NEW YORK (CNS) -- At his funeral Mass March 10 in New York's splendid St. Patrick's Cathedral, Cardinal Edward M. Egan was remembered as a churchman whose faith in Jesus Christ outshone even his considerable temporal qualities.
MILFORD – Calling the refugee crisis in Syria the worst humanitarian disaster since World War II, Soha Menassa, project manager for Catholic Relief Services (CRS) in Lebanon, explained how CRS is responding to the mounting needs of Syrian refugees in Lebanon.
VATICAN CITY (CNS) – The most serious ailment the aged face and the greatest injustice they suffer is abandonment, Pope Francis said.
HARTFORD – More than 900 people attended the annual Archbishop’s St. Patrick’s Day Breakfast at the Connecticut Convention Center March 17, making Catholic education possible for many students who otherwise could not afford it, according to organizers of the event.
NEW HAVEN – Legislative proposals to allow doctors to prescribe fatal prescriptions to people diagnosed with a terminal illness are not seen as a good option by Connecticut adults, according to a new Knights of Columbus-Marist poll.
ROME (CNS) -- Lent is a journey of purification and penance, a movement that should bring one tearfully back to the loving arms of the merciful Father, Pope Francis said at an Ash Wednesday Mass that began with a procession on Rome's Aventine Hill.
VATICAN CITY (CNS) – Pope Francis called for prayers for the Egyptian Christians beheaded by Islamic State militants in Libya and asked that God recognize these men killed for their faith.
WEST HAVEN – Notre Dame High School in West Haven has named Mr. Robert F. Curis its next president. He will assume his responsibilities on July 1.
More than 80 people wanted to know the answers to these and other questions during a discussion Oct. 25 at St. Mary Parish Center, led by certified public accountant Matthew A. Byrne, fiscal coordinator for external affairs for the Archdiocese of Hartford. The discussion was part of a series on financial transparency and accountability in the Catholic Church, sponsored by the Farmington Valley affiliate of Voice of the Faithful (VOTF).
Finances in every diocese are governed by a Code of Canon Law, Mr. Byrne explained. This code calls for the establishment of a finance council for each diocese. The council’s duties include preparing a diocesan budget, examining the annual report and offering counsel to the bishop on fiscally related items.
Finances at the parish level are governed by the pastor, with guidance from the diocese, Mr. Byrne said.
“The Archbishop is responsible for the Archdiocese. The [pastor] is responsible for the parish,” he said.
As detailed in a book called The Temporal Goods of the Church, which interprets the Code, Mr. Byrne explained, “The goods do not belong to any individual, but are administered by the pastor.” These administrative duties are in addition to the pastor’s roles as preacher and sanctifier, and include managing a budget; keeping up property; paying salaries, insurance and debts; making investments; and doing assessments. A pastor’s role as fiscal administrator often prompts him to recruit lay people to help.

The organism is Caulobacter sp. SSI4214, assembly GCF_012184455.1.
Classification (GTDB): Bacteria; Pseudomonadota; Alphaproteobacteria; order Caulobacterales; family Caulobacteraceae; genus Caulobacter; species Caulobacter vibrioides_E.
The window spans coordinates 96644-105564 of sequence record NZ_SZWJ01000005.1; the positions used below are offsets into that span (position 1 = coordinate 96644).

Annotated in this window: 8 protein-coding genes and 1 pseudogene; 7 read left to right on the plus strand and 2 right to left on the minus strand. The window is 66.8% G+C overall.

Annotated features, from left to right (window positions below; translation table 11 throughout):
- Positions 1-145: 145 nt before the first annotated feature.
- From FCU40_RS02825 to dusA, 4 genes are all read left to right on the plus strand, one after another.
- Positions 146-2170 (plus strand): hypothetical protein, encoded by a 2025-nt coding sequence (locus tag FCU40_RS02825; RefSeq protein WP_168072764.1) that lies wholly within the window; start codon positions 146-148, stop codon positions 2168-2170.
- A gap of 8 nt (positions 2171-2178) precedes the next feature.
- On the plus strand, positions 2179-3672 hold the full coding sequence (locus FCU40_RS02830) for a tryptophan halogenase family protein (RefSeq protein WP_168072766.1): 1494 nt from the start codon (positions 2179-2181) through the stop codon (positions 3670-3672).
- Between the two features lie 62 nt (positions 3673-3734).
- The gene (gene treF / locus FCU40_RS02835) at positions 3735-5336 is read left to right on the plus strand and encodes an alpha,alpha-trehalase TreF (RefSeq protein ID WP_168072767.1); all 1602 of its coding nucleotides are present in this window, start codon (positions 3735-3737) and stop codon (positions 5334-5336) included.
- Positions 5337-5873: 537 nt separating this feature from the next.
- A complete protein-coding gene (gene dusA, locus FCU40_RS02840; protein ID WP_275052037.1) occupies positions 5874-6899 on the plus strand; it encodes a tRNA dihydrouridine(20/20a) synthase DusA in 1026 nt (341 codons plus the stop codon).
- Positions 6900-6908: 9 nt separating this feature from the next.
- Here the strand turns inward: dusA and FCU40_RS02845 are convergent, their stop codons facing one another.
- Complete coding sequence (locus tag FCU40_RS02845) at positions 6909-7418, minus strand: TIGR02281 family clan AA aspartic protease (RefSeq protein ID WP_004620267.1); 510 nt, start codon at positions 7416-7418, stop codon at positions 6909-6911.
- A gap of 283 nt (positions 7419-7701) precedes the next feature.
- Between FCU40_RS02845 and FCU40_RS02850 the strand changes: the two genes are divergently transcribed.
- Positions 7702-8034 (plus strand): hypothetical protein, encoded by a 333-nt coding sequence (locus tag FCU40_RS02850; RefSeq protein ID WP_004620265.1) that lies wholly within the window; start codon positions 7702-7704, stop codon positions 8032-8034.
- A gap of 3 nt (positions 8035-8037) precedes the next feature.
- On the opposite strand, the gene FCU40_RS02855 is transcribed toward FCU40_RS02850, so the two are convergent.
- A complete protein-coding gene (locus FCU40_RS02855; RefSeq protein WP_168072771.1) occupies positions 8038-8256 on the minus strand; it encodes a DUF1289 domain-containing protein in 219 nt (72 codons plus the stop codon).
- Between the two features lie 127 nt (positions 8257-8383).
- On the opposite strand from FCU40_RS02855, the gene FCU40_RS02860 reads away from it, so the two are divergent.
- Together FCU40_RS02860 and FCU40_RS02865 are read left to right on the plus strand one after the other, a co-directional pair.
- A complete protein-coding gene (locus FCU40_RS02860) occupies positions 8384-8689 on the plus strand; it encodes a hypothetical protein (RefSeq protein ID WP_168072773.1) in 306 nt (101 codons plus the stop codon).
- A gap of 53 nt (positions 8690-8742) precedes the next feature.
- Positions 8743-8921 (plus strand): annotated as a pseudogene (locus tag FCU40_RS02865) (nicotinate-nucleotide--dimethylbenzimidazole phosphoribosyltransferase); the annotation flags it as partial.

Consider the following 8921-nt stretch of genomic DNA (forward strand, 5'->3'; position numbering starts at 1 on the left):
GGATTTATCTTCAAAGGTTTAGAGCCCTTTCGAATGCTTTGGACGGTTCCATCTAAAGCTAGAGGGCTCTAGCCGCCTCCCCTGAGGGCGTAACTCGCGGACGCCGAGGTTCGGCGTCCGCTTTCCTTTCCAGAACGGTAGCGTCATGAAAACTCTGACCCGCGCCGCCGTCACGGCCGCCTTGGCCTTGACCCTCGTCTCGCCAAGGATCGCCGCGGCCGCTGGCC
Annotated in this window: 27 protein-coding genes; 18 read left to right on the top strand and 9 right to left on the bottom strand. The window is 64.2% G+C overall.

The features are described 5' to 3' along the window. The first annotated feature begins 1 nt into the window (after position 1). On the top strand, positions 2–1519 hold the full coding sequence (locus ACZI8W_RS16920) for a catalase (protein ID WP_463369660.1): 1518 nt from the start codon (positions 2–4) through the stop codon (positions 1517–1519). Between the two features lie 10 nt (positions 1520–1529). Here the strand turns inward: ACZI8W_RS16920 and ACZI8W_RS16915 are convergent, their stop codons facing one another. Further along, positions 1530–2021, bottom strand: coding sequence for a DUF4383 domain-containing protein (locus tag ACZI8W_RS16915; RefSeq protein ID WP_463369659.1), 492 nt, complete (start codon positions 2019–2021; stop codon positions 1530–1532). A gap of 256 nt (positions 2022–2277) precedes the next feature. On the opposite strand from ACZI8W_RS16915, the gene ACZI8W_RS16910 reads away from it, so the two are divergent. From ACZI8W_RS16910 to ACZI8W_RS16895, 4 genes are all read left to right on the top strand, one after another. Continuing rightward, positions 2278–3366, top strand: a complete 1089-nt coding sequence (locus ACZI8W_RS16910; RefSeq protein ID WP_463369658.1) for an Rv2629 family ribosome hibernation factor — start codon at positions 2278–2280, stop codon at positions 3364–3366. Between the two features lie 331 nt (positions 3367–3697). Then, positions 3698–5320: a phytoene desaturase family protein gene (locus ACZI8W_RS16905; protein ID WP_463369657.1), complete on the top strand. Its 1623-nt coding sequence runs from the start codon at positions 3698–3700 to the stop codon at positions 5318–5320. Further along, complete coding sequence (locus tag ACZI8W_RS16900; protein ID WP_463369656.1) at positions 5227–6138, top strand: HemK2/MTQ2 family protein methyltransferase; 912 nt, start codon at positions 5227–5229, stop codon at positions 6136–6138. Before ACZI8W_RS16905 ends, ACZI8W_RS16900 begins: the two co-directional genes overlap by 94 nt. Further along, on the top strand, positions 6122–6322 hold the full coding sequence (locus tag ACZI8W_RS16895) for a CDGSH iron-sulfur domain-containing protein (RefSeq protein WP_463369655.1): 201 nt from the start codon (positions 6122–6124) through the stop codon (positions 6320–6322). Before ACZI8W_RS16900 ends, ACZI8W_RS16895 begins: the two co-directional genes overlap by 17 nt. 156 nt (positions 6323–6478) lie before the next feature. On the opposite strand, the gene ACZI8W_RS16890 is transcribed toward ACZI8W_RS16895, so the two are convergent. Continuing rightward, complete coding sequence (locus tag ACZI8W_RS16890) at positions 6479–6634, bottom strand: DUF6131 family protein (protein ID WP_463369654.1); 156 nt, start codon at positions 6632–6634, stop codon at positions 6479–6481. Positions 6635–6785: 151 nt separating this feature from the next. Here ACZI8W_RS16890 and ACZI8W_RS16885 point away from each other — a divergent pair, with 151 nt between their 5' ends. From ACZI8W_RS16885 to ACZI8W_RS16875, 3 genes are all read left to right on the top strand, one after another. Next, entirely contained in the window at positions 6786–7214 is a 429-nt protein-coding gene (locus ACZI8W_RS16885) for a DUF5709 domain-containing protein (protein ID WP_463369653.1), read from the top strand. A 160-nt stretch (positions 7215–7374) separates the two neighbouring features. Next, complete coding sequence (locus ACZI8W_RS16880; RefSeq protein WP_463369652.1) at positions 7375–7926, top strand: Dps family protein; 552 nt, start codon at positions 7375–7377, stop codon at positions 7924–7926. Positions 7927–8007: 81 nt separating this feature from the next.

A few other points Mr. Byrne covered included:
Q. What happens when a parish closes or merges with another?
A. The assets revert to the Archbishop, who decides how best to distribute them.
Q. Why do parishes usually become linked rather than merge into a single parish?
A. Merged parishes may present future liability problems because of the properties they administer.
Q. What pitfalls does a parish face when accepting a bequest of real property?
A. The new owner or administrator of real property assumes all liabilities attached to that property.
Differences in accounting methods at the parish level have made it difficult for parish reports to be consolidated at the diocesan level. As a result, Mr. Byrne spearheaded a drive to standardize parish accounting and data management methods.
“Some pastors manage two or three linked parishes,” Mr. Byrne said. “Why have two or three different accounting systems?”
A new, standardized, front-end system was first tested in six parishes and includes a data-base of parishioners, school tuition, payroll and bar-coded offertory envelopes. “We feel this is the future for parishes,” Mr. Byrne said. “We have this in about 25 parishes now.”
The research for the new system was funded by the Archdiocese. A parish’s up-front cost to convert to the system is about $2,500 plus equipment, if needed.
During the discussion period, a parishioner asked about retirement funding for priests. Mr. Byrne said the pension “is almost 100 percent fully funded” in a separate trust. Administrators meet twice a year to set funding for contributions. “It is in very good shape,” Mr. Byrne said.
Asked about the availability of a publicly disclosed summary of fiscal accountability at the archdiocesan level, Mr. Byrne said, “That day will come. We’re not there yet.” An independent audit is conducted annually, however, he said.
The second in the two-part discussion series on financial transparency and accountability in the Catholic Church featured Jack McCarthy, a retired partner at PriceWaterhouseCoopers.
Mr. McCarthy chaired the effort to produce the financial transparency report by the Archdiocese of Boston. He discussed the challenges of communicating the complex issues in that report in the wake of the clergy sexual abuse crisis and parish closings.